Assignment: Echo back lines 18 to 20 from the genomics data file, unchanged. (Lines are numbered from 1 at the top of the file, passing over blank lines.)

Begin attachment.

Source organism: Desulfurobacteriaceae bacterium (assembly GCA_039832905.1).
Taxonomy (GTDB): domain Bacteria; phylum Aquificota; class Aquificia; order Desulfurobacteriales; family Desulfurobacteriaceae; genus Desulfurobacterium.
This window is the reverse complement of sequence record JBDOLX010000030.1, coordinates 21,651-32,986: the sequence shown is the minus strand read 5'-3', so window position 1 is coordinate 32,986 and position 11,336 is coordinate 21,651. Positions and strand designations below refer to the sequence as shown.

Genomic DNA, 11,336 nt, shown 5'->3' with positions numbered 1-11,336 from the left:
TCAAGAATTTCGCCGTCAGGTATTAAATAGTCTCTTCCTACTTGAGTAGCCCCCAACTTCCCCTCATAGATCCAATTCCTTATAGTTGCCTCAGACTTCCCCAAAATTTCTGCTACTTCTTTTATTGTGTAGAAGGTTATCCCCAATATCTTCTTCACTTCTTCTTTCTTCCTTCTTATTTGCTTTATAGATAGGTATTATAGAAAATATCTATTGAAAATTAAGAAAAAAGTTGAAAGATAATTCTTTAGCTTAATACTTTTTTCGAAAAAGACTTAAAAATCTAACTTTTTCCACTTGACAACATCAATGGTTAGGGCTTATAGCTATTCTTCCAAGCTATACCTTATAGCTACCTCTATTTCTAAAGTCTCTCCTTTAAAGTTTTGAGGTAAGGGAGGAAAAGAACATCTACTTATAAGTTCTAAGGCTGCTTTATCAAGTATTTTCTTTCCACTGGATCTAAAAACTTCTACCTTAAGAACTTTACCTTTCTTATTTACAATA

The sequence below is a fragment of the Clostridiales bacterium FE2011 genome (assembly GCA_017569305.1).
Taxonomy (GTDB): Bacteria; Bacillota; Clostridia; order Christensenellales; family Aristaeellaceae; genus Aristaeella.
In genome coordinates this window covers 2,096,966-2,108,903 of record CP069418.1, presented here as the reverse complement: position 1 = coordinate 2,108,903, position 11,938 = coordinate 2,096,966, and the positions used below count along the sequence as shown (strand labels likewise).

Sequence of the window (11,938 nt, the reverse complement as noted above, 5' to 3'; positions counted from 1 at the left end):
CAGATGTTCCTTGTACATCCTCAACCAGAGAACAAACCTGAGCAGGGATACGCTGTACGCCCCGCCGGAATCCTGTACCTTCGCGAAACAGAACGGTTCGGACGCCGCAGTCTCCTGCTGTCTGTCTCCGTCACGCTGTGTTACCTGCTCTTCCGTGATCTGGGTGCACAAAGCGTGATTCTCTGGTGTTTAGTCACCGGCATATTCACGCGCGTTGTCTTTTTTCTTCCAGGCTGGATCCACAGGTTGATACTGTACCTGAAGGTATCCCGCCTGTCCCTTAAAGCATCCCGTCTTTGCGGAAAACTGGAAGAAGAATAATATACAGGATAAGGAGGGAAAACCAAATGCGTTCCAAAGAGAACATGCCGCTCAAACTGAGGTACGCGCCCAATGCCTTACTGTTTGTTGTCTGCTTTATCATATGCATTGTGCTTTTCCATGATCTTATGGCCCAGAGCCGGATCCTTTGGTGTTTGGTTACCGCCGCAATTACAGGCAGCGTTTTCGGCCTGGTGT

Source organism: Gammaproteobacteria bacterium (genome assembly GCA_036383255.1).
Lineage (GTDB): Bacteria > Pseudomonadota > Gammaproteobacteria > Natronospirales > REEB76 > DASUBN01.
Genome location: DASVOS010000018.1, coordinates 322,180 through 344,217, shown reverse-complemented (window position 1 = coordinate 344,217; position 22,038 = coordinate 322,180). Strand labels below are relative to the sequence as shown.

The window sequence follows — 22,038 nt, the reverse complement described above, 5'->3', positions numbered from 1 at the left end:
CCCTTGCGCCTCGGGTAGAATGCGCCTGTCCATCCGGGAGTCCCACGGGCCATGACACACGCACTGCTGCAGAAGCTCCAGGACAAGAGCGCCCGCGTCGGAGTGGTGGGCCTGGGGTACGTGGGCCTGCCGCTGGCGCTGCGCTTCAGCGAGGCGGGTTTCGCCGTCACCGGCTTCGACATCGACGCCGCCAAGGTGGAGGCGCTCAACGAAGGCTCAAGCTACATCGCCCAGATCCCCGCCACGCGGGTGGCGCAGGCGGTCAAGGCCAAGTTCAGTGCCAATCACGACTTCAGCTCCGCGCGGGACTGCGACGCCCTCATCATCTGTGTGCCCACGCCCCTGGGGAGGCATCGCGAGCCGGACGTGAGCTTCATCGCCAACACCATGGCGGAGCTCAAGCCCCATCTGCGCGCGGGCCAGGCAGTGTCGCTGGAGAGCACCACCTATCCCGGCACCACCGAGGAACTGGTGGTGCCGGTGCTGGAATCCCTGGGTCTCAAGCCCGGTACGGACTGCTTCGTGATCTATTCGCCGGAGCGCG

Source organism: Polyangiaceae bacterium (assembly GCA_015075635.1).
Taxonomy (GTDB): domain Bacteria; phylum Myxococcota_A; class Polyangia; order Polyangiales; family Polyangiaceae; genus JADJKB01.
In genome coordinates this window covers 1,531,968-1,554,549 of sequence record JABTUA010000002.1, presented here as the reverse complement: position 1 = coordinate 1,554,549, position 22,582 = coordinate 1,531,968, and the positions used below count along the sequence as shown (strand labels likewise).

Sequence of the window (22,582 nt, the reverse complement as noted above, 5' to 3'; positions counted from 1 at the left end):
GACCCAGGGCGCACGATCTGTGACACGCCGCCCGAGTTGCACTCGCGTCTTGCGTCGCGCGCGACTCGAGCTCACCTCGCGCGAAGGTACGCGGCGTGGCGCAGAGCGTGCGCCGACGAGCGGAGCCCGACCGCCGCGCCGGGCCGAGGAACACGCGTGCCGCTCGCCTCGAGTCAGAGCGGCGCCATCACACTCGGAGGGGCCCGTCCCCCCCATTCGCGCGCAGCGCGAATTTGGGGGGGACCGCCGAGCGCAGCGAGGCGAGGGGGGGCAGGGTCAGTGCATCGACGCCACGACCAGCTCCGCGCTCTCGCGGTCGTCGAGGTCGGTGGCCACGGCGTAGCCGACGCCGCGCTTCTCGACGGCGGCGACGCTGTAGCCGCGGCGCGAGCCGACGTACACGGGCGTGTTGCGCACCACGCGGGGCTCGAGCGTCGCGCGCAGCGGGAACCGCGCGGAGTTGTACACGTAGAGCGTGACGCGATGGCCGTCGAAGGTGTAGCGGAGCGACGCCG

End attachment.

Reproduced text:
In genome coordinates this window covers 1,531,968-1,554,549 of sequence record JABTUA010000002.1, presented here as the reverse complement: position 1 = coordinate 1,554,549, position 22,582 = coordinate 1,531,968, and the positions used below count along the sequence as shown (strand labels likewise).

Sequence of the window (22,582 nt, the reverse complement as noted above, 5' to 3'; positions counted from 1 at the left end):
GACCCAGGGCGCACGATCTGTGACACGCCGCCCGAGTTGCACTCGCGTCTTGCGTCGCGCGCGACTCGAGCTCACCTCGCGCGAAGGTACGCGGCGTGGCGCAGAGCGTGCGCCGACGAGCGGAGCCCGACCGCCGCGCCGGGCCGAGGAACACGCGTGCCGCTCGCCTCGAGTCAGAGCGGCGCCATCACACTCGGAGGGGCCCGTCCCCCCCATTCGCGCGCAGCGCGAATTTGGGGGGGACCGCCGAGCGCAGCGAGGCGAGGGGGGGCAGGGTCAGTGCATCGACGCCACGACCAGCTCCGCGCTCTCGCGGTCGTCGAGGTCGGTGGCCACGGCGTAGCCGACGCCGCGCTTCTCGACGGCGGCGACGCTGTAGCCGCGGCGCGAGCCGACGTACACGGGCGTGTTGCGCACCACGCGGGGCTCGAGCGTCGCGCGCAGCGGGAACCGCGCGGAGTTGTACACGTAGAGCGTGACGCGATGGCCGTCGAAGGTGTAGCGGAGCGACGCCG